The Monastic Dependency of Saint Kyriaki


In the years 1993-1996, with the prompting and blessing of St Porphyrios of Kavsokalyvia, the community of Chrysopigi reconstructed the small monastery of Saint Kyriaki. Itself a historical site of the 17th century, St Kyriaki is one of the oldest monastic dependencies of Chrysopigi, lying approximately 10km to the south-west of the city of Chania.

The Monastery of St Kyriaki is closely connected with the local history. During the 19th century it served alternately as a base of operations and as a refuge for the freedom fighters. During the mobilisation preceding the Cretan revolt of 1866, the Monastery hosted the revolutionaries of the first great pan-Cretan assembly, at which a memorandum to the Great European Powers, with a demand to unite Crete with Greece, was signed.

From the beginning of the 20th century, this historical monastery, as well as the surrounding area with its numerous caves and hermitages, was abandoned and gradually declined into a state of complete collapse due to local shepherds using the ruins as a sheepfold.

Today, with the help of God and despite all adversities, the monastic area of caves continues its centuries-long tradition and spiritual life and has become again a place of asceticism, worship, and prayer.

Along with its historical and religious importance, the Monastery of Saint Kyriaki and the wider monastic area of caves surrounding it, is of great environmental value. This beautiful wooded area has not only a small gorge, through which a winter torrent passes, and many cave chapels that can be accessed via stone-paved footpaths, but also is a place of characteristically rich biodiversity. At the distance of approximately 10 km from Chania, it indeed serves as the “lungs of the city”.

The community of Chrysopigi puts great effort to preserve this monastic area with its biotope. Working together with the Department of Forest Service, the biodiversity of the wooded area is protected and, keeping the parallel balance of the ecosystems, the constant regeneration of bushes and plants is ensured. The existing species of plants are preserved and, depending on new needs and prospects, some other species are added at a small ratio. At the same time great efforts are made to protect the rare biodiversity of flora form illegal grazing and to preserve the local fauna. As part of the wider environmental education programme, wild birds that have been tended in animal sanctuaries are released in the area on a regular basis.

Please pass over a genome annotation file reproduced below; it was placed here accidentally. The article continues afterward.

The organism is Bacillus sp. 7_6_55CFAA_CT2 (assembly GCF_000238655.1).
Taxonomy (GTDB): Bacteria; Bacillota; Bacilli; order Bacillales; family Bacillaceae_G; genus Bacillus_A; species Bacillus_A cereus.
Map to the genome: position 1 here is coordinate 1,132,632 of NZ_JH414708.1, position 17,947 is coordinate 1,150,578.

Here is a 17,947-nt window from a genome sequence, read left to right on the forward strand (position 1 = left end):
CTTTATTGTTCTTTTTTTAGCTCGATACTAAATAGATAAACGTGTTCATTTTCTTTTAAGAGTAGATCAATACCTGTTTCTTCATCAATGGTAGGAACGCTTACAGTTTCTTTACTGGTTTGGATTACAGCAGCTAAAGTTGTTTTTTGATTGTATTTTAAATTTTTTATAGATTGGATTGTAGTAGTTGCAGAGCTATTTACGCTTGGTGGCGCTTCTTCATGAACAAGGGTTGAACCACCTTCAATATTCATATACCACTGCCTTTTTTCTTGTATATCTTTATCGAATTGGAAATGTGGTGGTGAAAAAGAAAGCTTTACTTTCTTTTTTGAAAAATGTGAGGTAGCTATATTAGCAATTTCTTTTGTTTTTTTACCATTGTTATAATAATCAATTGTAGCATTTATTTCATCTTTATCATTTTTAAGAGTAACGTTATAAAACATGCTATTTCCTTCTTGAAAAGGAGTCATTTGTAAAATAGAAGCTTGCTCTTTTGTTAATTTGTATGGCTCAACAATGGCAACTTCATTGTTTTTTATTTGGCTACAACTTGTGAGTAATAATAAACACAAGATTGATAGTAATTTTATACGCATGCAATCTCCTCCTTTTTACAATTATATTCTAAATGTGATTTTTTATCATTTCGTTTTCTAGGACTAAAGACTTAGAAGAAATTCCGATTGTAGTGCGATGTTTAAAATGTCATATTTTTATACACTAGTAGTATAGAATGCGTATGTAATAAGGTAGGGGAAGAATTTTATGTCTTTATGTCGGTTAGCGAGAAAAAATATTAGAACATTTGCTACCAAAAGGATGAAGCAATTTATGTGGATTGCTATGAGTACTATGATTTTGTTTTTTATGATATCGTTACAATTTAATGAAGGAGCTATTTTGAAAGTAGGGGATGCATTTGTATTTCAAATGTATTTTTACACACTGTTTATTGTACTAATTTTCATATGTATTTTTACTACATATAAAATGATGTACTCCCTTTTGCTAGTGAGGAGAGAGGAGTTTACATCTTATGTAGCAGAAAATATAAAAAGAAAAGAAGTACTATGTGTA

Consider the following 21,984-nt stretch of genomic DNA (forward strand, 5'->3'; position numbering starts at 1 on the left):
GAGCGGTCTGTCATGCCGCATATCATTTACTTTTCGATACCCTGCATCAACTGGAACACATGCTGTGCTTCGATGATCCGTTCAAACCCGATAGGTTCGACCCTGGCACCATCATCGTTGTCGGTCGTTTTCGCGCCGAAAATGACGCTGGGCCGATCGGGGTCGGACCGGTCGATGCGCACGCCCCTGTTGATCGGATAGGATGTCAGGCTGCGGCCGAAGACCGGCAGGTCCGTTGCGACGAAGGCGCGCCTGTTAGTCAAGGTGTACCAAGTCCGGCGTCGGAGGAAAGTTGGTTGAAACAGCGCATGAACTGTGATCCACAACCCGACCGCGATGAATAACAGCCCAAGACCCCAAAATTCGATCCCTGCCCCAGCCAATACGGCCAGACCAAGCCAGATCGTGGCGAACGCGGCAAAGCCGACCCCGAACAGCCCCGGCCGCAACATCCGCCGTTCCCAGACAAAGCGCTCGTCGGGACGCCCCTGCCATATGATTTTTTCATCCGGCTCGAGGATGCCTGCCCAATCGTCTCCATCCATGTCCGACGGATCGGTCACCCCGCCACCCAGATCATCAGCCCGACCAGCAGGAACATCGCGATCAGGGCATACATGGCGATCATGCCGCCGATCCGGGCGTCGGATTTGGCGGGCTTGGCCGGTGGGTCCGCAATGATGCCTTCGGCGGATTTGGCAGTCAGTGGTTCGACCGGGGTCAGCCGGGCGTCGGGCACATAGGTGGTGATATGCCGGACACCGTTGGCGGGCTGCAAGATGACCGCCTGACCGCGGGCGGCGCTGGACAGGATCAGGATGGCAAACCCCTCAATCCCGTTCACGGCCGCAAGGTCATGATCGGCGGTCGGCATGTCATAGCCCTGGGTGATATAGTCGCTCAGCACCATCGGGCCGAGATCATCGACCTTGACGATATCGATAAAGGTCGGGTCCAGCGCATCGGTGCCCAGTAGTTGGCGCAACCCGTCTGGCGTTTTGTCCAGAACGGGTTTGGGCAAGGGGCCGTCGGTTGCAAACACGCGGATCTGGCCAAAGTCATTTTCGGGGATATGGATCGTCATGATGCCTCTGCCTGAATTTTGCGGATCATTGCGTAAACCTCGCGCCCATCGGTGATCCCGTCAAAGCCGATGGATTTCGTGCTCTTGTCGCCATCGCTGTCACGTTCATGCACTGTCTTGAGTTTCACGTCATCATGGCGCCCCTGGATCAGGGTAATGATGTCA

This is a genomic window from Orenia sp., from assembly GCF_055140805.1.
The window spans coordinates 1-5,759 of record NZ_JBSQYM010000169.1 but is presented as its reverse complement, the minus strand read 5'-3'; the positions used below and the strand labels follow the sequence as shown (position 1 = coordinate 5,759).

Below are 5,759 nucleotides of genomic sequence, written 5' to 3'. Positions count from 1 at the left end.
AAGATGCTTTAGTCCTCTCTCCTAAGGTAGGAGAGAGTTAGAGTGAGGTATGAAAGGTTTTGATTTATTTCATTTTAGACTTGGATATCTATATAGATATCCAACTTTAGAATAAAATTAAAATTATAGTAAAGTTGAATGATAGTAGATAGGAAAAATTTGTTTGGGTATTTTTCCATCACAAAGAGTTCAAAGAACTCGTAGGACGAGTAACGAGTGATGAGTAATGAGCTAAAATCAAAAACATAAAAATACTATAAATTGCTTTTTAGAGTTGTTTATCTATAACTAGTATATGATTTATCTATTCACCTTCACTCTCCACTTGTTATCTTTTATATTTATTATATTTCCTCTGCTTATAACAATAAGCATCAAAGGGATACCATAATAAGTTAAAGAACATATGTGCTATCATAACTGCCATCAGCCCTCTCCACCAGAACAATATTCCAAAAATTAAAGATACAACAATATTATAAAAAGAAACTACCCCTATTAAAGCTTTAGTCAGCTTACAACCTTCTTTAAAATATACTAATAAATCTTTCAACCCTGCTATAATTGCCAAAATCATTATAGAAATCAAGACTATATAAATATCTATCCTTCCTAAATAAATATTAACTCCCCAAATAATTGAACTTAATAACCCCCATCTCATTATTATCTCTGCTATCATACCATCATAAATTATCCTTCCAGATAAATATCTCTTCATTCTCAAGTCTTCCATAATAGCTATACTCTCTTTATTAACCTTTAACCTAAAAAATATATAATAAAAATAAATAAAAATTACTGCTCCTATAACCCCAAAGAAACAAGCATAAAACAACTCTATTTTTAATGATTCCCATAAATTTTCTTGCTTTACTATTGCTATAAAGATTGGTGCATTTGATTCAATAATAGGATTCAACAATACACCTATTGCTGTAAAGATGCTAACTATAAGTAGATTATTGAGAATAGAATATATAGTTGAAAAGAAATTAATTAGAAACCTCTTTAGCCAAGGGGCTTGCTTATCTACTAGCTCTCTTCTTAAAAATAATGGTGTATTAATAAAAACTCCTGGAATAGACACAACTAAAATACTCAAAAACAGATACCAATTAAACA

In collaboration with the Hellenic Society for the Protection of Nature, a botanical garden of aromatic and medicinal plants of Crete has been created within the monastic biotope.

The regeneration of the natural environment around St Kyriaki now gives a chance for pilgrims to walk around in the area, to visit the caves and hermitages, to participate in the Divine Liturgy at the cave chapels, and to experience the sacredness of creation.

Every day children and students from Crete and the rest of Greece as well as from abroad, who come as pilgrims or visit the Environmental Education Centre of the Monastery (housed in a restored monastery building next to St Kyriaki), walk the stone-paved pathways of the monastic area.

The community of Chrysopigi takes great pains to ensure that this sacred monastic area with its rich biodiversity and rare flora and fauna is protected. For this reason, on the basis of environmental studies, legal protection of the land is pursued. The goal of the legal establishment of a protection zone is to safeguard this particular precinct of caves, as well as the wider area, from unauthorised building which is destroying the natural environment irreparably.

“The area of Saint Kyriaki is, first of all, of special aesthetic interest. The valley with its brook and the dense vegetation of kermes oaks, bay laurels, myrtles, carob trees etc., steep rock formations enveloping the landscape, and the many caves are the natural elements which give a special aesthetic value to the area.
From the ecological point of view, the area is also of great interest. The 335 Cretan plant species that grow there, but mainly the 21 species of endemic plans of Crete or of Crete and Karpathos – which are unique in the whole world – give the valley a distinctive ecological value.

To this we must also add the 9 species of the diurnal predatory birds and the 3 species of the nocturnal ones, as well as the Cretan badger, the spiny mouse, the Cretan dormouse, and the four species of bats, all of which are included in the Red Book of the Threatened Vertebrates of Greece and are among the species protected by the EU directive 92/43 concerning the natural habitats.

The natural elements are strengthened by the recently man-made ones. The nicely paved stone pathways and sets of steps which lead to various caves, as well as the icon stands and the chapels, all of which are repaired, tidy, and clean – are waiting to welcome a weary visitor.

To all of this we must add the wonderful views of the surrounding hills with their endless olive groves and of the Sea of Crete, the singing of the birds and, in springtime, the Cretan flora with its host of flowers.
In short, the valley of Saint Kyriaki serves as a refuge and is a true natural paradise in the midst of the wider mountainous area which has been aesthetically degraded by overgrazing.”

From the “Report on the vegetation, flora, fauna, and the biotopes of the valley of Saint Kyriaki, Chania” by G. Sfikas, Naturalist -Honorary President of Hellenic Society for the Protection of Nature

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